As more law schools follow University of Arizona Law in accepting the GRE as an admissions test, news outlets are producing continuing coverage.
See excerpts below from recent national stories.
New York Times
“Law Schools Debate a Contentious Testing Alternative”
April 5, 2018
When Garett A. Holm began his first day of law school in Tucson he wasn’t especially concerned that people would ask his age, which was 41.
But he was braced for the possibility that someone might ask which admissions test he had taken — the traditional one law schools have used for more than half a century, or the test taken by students applying to almost all other graduate programs.
The University of Arizona James E. Rogers College of Law, in Tucson, where Mr. Holm is a student, was a leader in moving beyond the LSAT requirement. In 2016, the school said it would allow applicants to present results of the GRE, which is taken around the world by about six times more students than the 126,000 or so who take the LSAT annually.
Test scores are combined with other measures, including grade-point average, to admit students for the three-year juris doctoral degree.
Nearly 20 law schools, including Harvard’s, have embraced the GRE as an alternative. More than 150 law school deans, including those from many elite schools that had no shortage of applicants, vigorously backed Arizona’s effort two years ago to introduce the alternative.
Arizona has admitted students with academic backgrounds in disciplines like math, engineering and science who had not typically considered law school as an educational path.
Many are older than their early to mid-20s, which was once a more traditional age to enter law school, and already have graduate degrees and skills from previous careers.
“A number of them are people in mid-careers, with families, looking for a career change,” said Marc L. Miller, the school’s dean. “Half or more are making a career shift, from disciplines like accounting or careers in the military,” he said, adding, “We have a Ph.D. chemist, a geneticist and a doctoral student in rhetoric.”
Read the full New York Times article.
The Economist Group
“Why are law schools accepting the GRE?”
March 28, 2018
The Law School Admission Test (LSAT) has a reputation as a grueling rite of passage, requiring months of preparation to earn a competitive score. For decades, the LSAT has been the only admissions test accepted by U.S. law schools and an unavoidable hurdle for aspiring law students.
But the LSAT’s long-standing monopoly may be in decline.
The first institution to break with tradition was the University of Arizona. In 2016, the university announced the results of a study comparing the grades of current Arizona Law students with their LSAT and GRE scores. The study concluded that the GRE is as valid and reliable a predictor of law school success as the LSAT.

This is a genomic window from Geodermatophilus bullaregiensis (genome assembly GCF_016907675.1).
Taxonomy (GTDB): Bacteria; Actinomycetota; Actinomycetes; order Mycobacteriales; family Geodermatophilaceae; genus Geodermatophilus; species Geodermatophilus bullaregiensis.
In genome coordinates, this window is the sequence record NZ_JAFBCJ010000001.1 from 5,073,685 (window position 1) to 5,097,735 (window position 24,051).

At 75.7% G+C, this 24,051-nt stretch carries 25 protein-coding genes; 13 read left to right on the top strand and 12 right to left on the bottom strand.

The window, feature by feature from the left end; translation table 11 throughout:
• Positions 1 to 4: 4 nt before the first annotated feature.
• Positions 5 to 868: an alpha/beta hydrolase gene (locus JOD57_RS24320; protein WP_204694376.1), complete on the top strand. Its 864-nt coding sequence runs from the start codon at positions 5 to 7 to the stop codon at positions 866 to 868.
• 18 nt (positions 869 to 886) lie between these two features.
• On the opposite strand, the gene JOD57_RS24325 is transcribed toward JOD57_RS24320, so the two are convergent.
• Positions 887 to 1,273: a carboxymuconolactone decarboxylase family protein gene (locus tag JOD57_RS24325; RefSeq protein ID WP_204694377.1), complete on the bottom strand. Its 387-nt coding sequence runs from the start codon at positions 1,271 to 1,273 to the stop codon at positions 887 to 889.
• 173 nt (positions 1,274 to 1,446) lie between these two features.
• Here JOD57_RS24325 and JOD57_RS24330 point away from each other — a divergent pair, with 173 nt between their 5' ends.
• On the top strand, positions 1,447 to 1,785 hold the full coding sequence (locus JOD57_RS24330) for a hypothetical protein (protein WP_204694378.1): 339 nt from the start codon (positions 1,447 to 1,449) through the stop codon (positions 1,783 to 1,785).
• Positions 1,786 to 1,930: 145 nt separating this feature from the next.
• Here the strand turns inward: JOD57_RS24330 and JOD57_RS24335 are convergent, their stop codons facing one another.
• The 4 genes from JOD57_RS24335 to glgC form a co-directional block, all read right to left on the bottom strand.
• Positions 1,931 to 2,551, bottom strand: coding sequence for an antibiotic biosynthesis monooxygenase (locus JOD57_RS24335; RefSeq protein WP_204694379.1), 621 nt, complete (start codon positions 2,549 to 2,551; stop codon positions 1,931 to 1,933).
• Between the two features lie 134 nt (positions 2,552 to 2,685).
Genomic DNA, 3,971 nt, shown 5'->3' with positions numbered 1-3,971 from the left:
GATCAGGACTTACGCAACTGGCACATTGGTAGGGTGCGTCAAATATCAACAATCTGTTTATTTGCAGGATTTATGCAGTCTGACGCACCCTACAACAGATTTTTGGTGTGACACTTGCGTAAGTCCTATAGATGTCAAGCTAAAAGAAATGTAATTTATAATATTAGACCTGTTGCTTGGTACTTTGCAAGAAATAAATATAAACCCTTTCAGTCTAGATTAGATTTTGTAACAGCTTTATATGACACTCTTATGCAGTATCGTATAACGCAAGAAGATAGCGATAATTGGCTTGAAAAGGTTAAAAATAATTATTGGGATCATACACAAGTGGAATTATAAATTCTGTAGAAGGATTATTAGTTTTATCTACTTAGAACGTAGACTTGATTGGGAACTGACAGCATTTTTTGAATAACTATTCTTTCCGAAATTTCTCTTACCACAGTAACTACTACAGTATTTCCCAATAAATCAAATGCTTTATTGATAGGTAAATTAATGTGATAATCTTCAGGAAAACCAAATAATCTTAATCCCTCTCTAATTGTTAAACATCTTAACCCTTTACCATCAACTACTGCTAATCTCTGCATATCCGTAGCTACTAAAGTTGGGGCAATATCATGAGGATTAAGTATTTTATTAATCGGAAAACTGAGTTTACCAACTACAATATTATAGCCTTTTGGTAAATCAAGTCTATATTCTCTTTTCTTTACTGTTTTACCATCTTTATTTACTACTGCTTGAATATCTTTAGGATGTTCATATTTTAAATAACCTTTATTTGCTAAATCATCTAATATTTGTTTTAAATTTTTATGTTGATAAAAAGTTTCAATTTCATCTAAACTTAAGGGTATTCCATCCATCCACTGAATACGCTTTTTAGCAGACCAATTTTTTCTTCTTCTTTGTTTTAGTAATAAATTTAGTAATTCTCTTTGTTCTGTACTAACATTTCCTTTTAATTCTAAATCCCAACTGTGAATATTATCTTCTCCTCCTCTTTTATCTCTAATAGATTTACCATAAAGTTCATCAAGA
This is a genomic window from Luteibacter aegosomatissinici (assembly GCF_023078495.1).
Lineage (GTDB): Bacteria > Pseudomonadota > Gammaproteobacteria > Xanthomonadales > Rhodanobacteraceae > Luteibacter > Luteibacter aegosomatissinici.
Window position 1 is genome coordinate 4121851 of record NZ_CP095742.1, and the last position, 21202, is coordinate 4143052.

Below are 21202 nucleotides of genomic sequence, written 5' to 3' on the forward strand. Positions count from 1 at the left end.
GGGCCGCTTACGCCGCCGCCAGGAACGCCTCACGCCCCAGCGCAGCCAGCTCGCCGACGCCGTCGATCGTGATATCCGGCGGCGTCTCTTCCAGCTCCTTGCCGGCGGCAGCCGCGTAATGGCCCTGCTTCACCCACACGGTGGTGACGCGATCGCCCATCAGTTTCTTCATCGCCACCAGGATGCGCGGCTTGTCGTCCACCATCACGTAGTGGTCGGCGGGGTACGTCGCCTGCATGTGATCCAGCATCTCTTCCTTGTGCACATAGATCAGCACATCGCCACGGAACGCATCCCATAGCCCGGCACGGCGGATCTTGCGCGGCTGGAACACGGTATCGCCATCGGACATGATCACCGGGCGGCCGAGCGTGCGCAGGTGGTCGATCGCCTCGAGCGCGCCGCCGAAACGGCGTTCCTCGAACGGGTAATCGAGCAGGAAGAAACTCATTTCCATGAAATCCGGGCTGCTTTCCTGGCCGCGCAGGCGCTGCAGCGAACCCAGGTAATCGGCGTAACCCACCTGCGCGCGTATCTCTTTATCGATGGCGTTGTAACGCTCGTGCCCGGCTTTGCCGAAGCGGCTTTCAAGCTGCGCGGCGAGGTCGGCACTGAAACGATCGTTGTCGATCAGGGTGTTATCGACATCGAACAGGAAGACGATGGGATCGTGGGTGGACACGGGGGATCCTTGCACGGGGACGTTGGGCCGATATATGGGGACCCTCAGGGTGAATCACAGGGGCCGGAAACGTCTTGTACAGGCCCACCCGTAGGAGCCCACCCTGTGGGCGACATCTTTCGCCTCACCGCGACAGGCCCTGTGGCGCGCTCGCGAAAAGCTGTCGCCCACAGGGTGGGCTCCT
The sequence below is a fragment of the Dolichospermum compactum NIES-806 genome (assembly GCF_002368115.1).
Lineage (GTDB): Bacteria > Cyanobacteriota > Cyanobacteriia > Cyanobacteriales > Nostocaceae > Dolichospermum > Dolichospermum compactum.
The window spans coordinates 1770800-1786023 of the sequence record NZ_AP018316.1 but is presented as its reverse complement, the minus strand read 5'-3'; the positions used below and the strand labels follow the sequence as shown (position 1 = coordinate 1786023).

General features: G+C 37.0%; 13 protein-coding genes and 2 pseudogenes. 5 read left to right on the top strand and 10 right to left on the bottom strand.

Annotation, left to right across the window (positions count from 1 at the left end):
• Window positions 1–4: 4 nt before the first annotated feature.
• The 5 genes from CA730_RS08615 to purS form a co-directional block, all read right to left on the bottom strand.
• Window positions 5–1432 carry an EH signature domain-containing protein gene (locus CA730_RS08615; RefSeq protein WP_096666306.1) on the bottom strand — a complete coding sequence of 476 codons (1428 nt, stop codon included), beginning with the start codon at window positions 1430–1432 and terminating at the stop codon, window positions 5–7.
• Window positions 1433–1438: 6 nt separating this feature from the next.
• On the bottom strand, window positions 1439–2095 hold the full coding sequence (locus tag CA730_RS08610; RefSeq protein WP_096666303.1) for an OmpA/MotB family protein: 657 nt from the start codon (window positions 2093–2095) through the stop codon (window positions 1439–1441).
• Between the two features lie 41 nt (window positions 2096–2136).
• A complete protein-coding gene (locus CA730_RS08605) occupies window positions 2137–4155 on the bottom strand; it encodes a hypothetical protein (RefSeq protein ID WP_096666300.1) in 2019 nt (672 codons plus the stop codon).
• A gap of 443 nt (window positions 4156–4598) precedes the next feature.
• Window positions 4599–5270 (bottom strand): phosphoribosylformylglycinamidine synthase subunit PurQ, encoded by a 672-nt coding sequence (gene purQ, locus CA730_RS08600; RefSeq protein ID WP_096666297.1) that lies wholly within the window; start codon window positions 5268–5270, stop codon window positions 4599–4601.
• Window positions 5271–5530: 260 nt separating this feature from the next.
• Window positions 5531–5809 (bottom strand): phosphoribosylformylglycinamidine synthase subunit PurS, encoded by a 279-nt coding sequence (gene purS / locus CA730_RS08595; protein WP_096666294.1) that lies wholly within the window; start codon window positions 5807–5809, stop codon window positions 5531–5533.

Harvard Law School followed suit, conducting its own study and becoming the second law school to accept the GRE. Now, 16 law schools have announced that they will allow applicants to submit the GRE as an alternative to the LSAT. The number continues to climb.
Law schools are particularly eager to attract STEM students because of the growing need for technical expertise in the legal field.
Peter McFadden, a first-year law student at the University of Arizona, was one of those applicants. McFadden decided to apply to law school during the final year of his PhD program in organic chemistry.
“I loved the science, but was interested in careers that would allow me to keep up on the science without committing to a life in the lab,” he explains.
After working with patent attorneys to protect his own graduate research, he developed an interest in patent law.
For a busy graduate student like McFadden, the time commitment required to prepare for the LSAT seemed “prohibitively high.” But his GRE score, which he had earned while applying to PhD programs four years earlier, was accepted by the University of Arizona’s law school.
McFadden is the type of student that Marc Miller, dean of the University of Arizona College of Law, is referring to when he predicts that every law school across the country will eventually accept the GRE.
“I don’t understand why anyone would say, ‘yes, you have your 4.0 [GPA], your PhD, your Nobel Prize—those are very impressive, but unless you take a test we say you have to take, we won’t even talk to you.’ I don’t see any school putting themselves in that position,” Miller says.
Read the full Economist article.